Review

July 31, 2012, 7:25am

The Road Ahead at Roberts & Tilton

The Road Ahead is a retrospective group show at Roberts & Tilton this summer in Los Angeles.  It features work from 14 artists, with many artists contributing multiple works.

Listed under: Los Angeles, Review

July 30, 2012, 8:30am

Leanne Grimes: The Journey to Radiant Earth

Two newcomers to the Seattle scene are worth checking out this month: Blindfold Gallery, now mounting its fourth exhibit since opening in April, and Leanne Grimes, who graduated last year from the University of Washington’s MFA painting program.

Listed under: Review, Seattle

July 23, 2012, 8:15am

Unrepresented: The Tabloid Scenes of Noah Davis’s Savage Wilds

The six new paintings comprising Savage Wilds by L.A. artist Noah Davis pop wildly with disparate references, ranging from talk show host Maury Povich to Mondrian.  Evocative of flat screens with TV show logos in their corners and caption-like titles, such as Crush on Daughter In-law, this new body of work on view at Seattle’s James Harris Gallery (through August 24th) has the feel of an electronics store with screens on every surface.

Listed under: Review

July 06, 2012, 8:30am

Oil Paint Porn: Zhu Jinshi at Blum & Poe

Upon entering Blum & Poe, visitors are greeted with an overwhelming smell of paint.  Zhu Jinshi’s oil paintings are massive in size and massively interactive and encapsulating in presence.

Jinshi is a Beijing-based artist and Blum & Poe’s show is not just a 20-year retrospective, it is also his first solo presentation in the U.S.  And it is delightful.

Listed under: Review

July 05, 2012, 8:30am

Karl Haendel at Susanne Vielmetter Los Angeles Projects

Karl Haendel’s “Informal Family Blackmail” at Susanne Vielmetter Los Angeles Projects (on view through July 7th) is something of a mashup of experiences.  Moving from one constructed space to another, visitors journey from Hanedel’s world of photorealistic graphite drawings on paper, through a large room with a movie projection, and to a backroom about fear, security, and insecurity.  – Ellen C. Caldwell, Los Angeles Contributor

Listed under: Review

July 04, 2012, 12:15pm

David Ostrowski and Jack Henry at Nudashank

David Ostrowski’s intuitive marks -- mistakes, he calls them -- aggregate on the canvas like layers of paint. “It’s a constant failure,” he says in reference to his painting process, which is deliberately fast and intent on producing gestural imperfections. Indeed, there’s very little hand wringing here, as the artist’s trust in his mark making becomes palpable in the lines that he makes.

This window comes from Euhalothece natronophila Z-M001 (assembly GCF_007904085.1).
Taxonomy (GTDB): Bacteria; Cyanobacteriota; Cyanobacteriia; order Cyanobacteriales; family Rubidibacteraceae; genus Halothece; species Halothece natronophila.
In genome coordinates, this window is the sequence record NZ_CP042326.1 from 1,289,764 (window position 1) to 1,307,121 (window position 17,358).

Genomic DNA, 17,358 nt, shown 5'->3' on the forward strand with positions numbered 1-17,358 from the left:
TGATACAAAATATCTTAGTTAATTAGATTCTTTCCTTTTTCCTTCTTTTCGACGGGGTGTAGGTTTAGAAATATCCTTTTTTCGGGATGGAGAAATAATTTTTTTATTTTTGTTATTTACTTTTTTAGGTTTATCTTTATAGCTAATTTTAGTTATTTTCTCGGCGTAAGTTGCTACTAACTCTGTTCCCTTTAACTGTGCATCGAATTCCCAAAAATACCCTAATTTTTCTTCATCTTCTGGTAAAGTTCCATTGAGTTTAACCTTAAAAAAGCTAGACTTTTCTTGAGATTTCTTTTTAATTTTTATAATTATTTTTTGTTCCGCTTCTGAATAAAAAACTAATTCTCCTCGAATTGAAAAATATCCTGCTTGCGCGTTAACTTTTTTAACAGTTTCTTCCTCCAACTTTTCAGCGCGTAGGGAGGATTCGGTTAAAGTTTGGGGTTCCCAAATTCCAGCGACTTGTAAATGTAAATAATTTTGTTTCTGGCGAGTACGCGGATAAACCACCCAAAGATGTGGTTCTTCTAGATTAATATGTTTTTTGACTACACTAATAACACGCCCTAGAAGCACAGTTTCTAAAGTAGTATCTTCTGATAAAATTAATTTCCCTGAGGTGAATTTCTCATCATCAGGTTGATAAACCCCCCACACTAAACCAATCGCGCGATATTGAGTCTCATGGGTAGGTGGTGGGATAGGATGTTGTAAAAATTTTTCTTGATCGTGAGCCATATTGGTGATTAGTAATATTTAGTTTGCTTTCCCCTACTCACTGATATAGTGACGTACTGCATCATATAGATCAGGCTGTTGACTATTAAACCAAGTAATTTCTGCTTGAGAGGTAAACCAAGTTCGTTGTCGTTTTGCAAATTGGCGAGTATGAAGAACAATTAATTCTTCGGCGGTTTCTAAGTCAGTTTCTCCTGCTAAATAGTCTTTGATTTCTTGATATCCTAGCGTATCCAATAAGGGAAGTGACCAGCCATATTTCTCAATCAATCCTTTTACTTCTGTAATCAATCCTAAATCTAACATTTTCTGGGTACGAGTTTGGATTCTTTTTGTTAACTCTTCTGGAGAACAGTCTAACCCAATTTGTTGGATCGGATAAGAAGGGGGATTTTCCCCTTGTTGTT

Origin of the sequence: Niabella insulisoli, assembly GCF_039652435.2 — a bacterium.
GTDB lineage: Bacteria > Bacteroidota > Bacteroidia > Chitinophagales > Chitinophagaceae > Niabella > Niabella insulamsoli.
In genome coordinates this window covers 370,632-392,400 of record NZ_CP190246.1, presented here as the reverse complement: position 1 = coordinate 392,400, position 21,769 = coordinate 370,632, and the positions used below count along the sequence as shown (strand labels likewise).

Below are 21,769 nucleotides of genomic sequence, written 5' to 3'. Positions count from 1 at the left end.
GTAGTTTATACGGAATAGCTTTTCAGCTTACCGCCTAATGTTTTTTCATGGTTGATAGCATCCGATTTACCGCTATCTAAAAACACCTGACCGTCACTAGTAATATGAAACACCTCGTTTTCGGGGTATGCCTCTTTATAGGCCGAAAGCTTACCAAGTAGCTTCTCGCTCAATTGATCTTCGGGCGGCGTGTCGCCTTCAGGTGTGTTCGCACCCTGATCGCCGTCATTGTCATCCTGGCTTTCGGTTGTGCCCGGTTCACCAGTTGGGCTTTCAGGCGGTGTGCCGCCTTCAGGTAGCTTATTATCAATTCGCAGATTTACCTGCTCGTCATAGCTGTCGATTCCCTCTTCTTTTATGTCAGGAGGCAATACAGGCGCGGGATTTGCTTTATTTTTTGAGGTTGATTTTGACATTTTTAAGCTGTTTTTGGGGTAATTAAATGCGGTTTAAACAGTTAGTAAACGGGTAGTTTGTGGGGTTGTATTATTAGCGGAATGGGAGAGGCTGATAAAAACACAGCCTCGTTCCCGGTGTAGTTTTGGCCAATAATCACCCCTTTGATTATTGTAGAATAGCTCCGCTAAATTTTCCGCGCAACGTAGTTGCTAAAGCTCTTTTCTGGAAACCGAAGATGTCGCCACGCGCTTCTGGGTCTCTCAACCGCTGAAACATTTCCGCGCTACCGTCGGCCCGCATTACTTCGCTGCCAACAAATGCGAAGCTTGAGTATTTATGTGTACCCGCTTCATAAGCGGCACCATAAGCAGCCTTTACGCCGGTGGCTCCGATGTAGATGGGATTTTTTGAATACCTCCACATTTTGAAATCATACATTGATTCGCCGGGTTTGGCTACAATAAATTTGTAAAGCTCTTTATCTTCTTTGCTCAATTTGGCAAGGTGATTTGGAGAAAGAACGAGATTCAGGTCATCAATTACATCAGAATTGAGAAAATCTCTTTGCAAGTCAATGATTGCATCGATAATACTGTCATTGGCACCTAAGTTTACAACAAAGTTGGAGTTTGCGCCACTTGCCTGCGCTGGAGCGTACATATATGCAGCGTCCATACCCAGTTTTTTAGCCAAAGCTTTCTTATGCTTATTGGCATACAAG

Listed under: Review

July 03, 2012, 8:20am

Re-Imagining Africa: YSL Denver

In Yves Saint Laurent: The Retrospective, the Denver Art Museum’s extensive exhibit on the fashion designer and his life works, the museum inundates viewers with fashion, fabrics, and fabulous eye candy, often with ceiling-to-floor displays that are so jam-packed with beauty, whimsy, and haute couture, that it is breathtaking and overwhelming. - Read more by Ellen Caldwell, Los Angeles Contributor, after the jump!

Listed under: Review

June 28, 2012, 8:15am

Michael Berryhill at Kansas Gallery

What comes after stasis? Writing about Michael Berryhill’s work in 2010, Sharon Butler observed a trend of “contingency and ennui” in painting, predicting that “struggle and tenacity” would follow. That bend has arrived in Berryhill’s show at Kansas Gallery (which closed on June 23rd), a series of paintings which, in itself, blossoms.

Listed under: New York, Review

June 27, 2012, 8:15am

Brooks Cashbaugh: Demotic Emolument (of The People, a reward for Good Work)

Few images capturing the essence of American identity can stand the test of time and override the trappings of overuse, celebrity, cliché and kitsch.

Listed under: Review

June 13, 2012, 8:25am

Michael Bauer at Lisa Cooley

Though he just moved to New York from Berlin, Michael Bauer's paintings have a thrifty quality that's native to the Lower East Side. Bauer is not exactly sparing with material, but he conveys a raggedy feeling through dull palette, erasure on canvas, and focused use of a tiny brush. The effect is a highly-detailed fog. Only rubbery silhouettes of heads and limbs identify these as tangles of elastic figures. - Whitney Kimball, NYC Contributor

Listed under: New York, Review

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